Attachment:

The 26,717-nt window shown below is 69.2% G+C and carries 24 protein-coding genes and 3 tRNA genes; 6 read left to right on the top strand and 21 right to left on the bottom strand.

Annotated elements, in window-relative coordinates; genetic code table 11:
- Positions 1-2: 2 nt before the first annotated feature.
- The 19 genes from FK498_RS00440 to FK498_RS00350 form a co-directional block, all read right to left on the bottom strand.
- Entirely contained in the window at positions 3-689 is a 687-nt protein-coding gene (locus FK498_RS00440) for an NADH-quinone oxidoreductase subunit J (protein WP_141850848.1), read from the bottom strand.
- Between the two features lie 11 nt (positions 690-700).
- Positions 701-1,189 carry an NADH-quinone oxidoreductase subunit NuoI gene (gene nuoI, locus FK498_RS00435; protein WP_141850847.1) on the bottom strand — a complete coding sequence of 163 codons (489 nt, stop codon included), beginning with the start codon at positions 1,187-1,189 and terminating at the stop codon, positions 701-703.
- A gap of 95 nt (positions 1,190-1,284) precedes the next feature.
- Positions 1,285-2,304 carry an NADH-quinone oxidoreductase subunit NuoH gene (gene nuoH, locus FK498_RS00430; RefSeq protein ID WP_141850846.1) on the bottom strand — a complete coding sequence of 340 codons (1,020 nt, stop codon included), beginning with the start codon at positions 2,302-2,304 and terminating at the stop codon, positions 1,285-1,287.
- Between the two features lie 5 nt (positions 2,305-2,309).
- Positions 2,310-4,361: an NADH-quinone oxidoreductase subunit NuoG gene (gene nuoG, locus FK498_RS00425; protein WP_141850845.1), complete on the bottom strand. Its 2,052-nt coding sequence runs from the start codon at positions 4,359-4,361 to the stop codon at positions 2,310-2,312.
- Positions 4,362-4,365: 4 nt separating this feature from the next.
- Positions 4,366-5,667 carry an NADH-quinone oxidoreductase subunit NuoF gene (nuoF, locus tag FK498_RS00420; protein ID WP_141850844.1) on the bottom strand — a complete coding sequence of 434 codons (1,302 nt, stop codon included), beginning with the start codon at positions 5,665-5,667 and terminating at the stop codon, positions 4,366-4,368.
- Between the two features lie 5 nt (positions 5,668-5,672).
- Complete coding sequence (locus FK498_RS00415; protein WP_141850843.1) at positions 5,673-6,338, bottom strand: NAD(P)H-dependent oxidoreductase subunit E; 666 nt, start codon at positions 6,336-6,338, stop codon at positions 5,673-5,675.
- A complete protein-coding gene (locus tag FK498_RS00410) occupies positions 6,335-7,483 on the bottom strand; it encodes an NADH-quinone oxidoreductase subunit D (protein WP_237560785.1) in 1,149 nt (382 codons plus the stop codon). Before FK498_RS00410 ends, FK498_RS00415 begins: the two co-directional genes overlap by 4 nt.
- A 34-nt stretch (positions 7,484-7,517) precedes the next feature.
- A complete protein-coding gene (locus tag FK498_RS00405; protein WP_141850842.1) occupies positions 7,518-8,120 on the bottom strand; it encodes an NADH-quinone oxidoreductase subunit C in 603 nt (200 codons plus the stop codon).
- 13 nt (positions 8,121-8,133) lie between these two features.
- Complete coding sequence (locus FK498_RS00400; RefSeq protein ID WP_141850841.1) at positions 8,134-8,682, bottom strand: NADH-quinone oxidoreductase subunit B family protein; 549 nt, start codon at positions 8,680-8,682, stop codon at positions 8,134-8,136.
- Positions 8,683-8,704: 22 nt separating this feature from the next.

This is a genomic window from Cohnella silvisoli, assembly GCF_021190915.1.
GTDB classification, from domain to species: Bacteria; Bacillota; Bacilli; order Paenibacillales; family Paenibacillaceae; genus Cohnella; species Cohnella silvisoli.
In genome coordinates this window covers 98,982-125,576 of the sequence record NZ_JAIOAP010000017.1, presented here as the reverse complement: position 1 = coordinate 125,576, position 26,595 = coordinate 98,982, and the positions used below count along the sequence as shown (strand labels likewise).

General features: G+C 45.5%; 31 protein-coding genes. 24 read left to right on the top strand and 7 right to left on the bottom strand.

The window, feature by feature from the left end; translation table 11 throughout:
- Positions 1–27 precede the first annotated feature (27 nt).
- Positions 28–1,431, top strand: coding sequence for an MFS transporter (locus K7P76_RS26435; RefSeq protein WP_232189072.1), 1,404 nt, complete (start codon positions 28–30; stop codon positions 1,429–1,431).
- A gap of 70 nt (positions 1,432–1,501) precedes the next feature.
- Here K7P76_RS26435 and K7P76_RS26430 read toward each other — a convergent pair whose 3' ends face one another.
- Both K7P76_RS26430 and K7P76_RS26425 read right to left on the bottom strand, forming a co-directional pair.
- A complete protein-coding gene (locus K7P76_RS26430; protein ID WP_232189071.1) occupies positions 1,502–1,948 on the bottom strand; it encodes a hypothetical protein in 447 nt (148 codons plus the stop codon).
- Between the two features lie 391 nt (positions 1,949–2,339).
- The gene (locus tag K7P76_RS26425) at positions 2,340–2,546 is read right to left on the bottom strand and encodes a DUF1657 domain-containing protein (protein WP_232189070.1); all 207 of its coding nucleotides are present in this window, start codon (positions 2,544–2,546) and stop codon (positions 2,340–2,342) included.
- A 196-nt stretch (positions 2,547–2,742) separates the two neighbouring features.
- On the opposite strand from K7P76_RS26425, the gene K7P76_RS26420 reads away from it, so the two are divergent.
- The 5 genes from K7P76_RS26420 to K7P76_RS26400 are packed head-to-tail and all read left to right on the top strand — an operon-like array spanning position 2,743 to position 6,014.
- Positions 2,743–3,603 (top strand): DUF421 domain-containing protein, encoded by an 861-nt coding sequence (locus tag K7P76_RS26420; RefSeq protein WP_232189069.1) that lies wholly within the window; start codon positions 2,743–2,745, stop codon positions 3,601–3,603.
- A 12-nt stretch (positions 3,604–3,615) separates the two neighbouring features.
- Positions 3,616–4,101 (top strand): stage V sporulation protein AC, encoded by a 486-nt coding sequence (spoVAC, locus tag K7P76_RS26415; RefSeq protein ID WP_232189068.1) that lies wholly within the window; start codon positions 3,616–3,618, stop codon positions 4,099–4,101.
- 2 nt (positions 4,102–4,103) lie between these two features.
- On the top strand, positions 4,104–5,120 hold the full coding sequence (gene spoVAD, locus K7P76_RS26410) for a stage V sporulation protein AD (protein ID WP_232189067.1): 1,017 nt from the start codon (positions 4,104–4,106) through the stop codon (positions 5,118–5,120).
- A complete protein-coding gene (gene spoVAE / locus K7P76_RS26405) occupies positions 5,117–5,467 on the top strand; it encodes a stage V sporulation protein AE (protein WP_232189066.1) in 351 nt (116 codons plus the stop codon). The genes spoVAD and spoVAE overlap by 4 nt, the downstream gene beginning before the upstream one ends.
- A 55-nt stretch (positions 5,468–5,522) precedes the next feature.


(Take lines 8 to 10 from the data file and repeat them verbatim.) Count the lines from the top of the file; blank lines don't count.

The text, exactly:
- A gap of 95 nt (positions 1,190-1,284) precedes the next feature.
- Positions 1,285-2,304 carry an NADH-quinone oxidoreductase subunit NuoH gene (gene nuoH, locus FK498_RS00430; RefSeq protein ID WP_141850846.1) on the bottom strand — a complete coding sequence of 340 codons (1,020 nt, stop codon included), beginning with the start codon at positions 2,302-2,304 and terminating at the stop codon, positions 1,285-1,287.
- Between the two features lie 5 nt (positions 2,305-2,309).